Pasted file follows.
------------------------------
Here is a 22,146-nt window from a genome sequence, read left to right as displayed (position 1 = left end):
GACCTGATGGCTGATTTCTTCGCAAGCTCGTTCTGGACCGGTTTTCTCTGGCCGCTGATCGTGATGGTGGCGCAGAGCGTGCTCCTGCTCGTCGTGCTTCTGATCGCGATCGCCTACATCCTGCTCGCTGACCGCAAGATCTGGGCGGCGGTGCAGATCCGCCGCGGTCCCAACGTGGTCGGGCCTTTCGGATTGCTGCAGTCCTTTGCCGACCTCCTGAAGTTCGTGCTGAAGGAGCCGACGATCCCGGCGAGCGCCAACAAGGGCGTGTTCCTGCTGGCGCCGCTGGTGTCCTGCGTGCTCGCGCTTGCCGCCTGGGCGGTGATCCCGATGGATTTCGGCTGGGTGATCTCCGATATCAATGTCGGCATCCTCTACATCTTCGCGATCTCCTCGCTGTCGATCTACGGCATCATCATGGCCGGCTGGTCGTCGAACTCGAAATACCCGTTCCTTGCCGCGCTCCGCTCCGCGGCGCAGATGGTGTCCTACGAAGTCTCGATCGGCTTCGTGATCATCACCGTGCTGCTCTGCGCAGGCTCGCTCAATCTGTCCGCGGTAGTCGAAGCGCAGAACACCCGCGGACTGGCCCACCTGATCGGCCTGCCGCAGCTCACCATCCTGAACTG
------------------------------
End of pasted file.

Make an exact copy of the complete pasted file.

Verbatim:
Here is a 22,146-nt window from a genome sequence, read left to right as displayed (position 1 = left end):
GACCTGATGGCTGATTTCTTCGCAAGCTCGTTCTGGACCGGTTTTCTCTGGCCGCTGATCGTGATGGTGGCGCAGAGCGTGCTCCTGCTCGTCGTGCTTCTGATCGCGATCGCCTACATCCTGCTCGCTGACCGCAAGATCTGGGCGGCGGTGCAGATCCGCCGCGGTCCCAACGTGGTCGGGCCTTTCGGATTGCTGCAGTCCTTTGCCGACCTCCTGAAGTTCGTGCTGAAGGAGCCGACGATCCCGGCGAGCGCCAACAAGGGCGTGTTCCTGCTGGCGCCGCTGGTGTCCTGCGTGCTCGCGCTTGCCGCCTGGGCGGTGATCCCGATGGATTTCGGCTGGGTGATCTCCGATATCAATGTCGGCATCCTCTACATCTTCGCGATCTCCTCGCTGTCGATCTACGGCATCATCATGGCCGGCTGGTCGTCGAACTCGAAATACCCGTTCCTTGCCGCGCTCCGCTCCGCGGCGCAGATGGTGTCCTACGAAGTCTCGATCGGCTTCGTGATCATCACCGTGCTGCTCTGCGCAGGCTCGCTCAATCTGTCCGCGGTAGTCGAAGCGCAGAACACCCGCGGACTGGCCCACCTGATCGGCCTGCCGCAGCTCACCATCCTGAACTG